Fr. James Martin, S.J., avers that his advocacy does not challenge Catholic doctrine on homosexuality. He has made a point of delineating Church teaching on the subject. I am happy to take Fr. Martin at face value: If he says he does not wish to challenge the Church’s teaching on homosexuality, even if there is some evidence that this may not be true, I am willing to believe him.
But there is a difference between choosing not to defy Catholic doctrine and choosing to teach it in its fullness. And the doctrine of the Church extends far beyond issues of sexuality. While Martin may not be teaching error on that subject, his work fails to express, or even take into account, Catholic teaching on a fundamental issue: what it means to be a person at all. The consequence of that failure is confusion.
His speech does not state that homosexual activity should be condoned, or that Church teaching on the matter should change. But it does present a vision of the human person at odds with Catholic teaching, and it urges a set of pastoral practices that will lead to heartbreak and disappointment, not to the freedom of Jesus Christ.
Fr. Martin begins by comparing college students who are refugees to college students who identify as homosexual. Just as we should treat refugees with compassion and sensitivity in light of past harrowing experiences, so should Catholic colleges treat with respect and pastoral care those who have faced stigmas, pain, or rejection because of their homosexual inclinations. This seems true, and worth considering.
There the similarities end. Refugees on a college campus have left captivity and come to a place of freedom. But Fr. Martin does not go on to argue that students who identify as homosexual should be led into freedom. Rather, he suggests a plan that compounds a captivity of confusion about true human identity—about who we are, and who God made us to be.
Every initiative that Fr. Martin recommends in his address—from “Lavender graduations” to “L.G.B.T.-affirming spiritualities, theologies, liturgies and safe spaces”—is designed to affirm the lie that sexual inclination or orientation is, in itself, identity. Fr. Martin seems to be arguing that, to be compassionate, the Church must encourage young people to see themselves as the world sees them: as the sum of their desires, rather than as children of God, beloved sons and daughters of the Father.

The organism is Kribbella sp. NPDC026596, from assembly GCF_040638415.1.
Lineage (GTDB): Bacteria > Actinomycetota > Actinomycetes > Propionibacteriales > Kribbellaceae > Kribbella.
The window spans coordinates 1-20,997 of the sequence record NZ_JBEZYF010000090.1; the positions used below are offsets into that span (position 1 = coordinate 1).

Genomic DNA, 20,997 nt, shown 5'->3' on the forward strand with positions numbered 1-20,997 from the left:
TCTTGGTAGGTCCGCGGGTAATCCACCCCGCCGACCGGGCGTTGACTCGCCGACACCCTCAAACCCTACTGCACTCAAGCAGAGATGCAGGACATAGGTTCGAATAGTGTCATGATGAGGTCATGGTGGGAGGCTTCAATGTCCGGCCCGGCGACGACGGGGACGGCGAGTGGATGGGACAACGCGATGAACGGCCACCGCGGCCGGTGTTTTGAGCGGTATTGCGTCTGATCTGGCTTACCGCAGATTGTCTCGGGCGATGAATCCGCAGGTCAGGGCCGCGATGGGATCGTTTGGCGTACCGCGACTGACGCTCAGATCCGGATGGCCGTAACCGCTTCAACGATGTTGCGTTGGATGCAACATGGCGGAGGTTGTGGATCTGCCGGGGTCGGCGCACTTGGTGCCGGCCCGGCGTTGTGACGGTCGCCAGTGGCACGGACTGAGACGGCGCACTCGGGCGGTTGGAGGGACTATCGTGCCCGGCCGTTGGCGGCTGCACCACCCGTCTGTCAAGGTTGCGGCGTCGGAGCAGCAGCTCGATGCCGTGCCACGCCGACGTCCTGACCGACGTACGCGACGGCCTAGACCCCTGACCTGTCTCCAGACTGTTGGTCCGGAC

Contemporary confusion about sexual orientation today stems from conflating appetite with identity. We are more than the sum of our appetites. And our appetites—however strongly we feel them, however much they have shaped us, however much we have suffered for them—are not often ordered, absent grace, to our flourishing. That confusion extends beyond sexuality; it is the cause of insatiable consumerism, of technology addictions, and even of our nakedly dysfunctional political arena.
The Church believes that knowledge of our true identity as children of God can free us from the slavery of defining ourselves by our appetites, from confusion about who we are and about what will bring us happiness. That is why the Church says that Catholic colleges ought to teach that students are made in the image of God, and that by the grace of God they can live in the freedom of their creation and flourish in this life and the next. That message defies biological or psychological determinism; it defies postmodern inclinations to define reality according to experience; it defies a technocratic culture that says we are what we do.
Instead of teaching college students that their identity is found in their appetites, and instead of affirming this mistaken view of the human person in “L.G.B.T.-affirming spiritualities,” Catholic colleges should comfort students with the knowledge that we are made for freedom, and that the Church offers both the way to freedom and the grace to get there.
This does not mean that Catholic colleges should ignore the challenges faced by students who identify as gay, transgendered, or queer. It does mean taking into account their trauma. But it also means teaching the truth that leads to happiness, proclaiming the source of that truth, and proposing meaningful ways to live it. It means offering resources like, along with compassionate confessors, competent counselors, and witnesses of men and women who have discovered the fullness of human identity in Jesus Christ. All students, regardless of what they’re struggling with, actually need those things.
Fr. Martin is right that students who identify as homosexual have suffered greatly because of that identification. They have faced confusion and rejection. And they often feel isolated and alone. But the answer is not to affirm the world’s lies about who they are. Rather, it is to show them how God the Father sees them, and how much he loves them.
J. D. Flynn is editor-in-chief of the Catholic News Agency.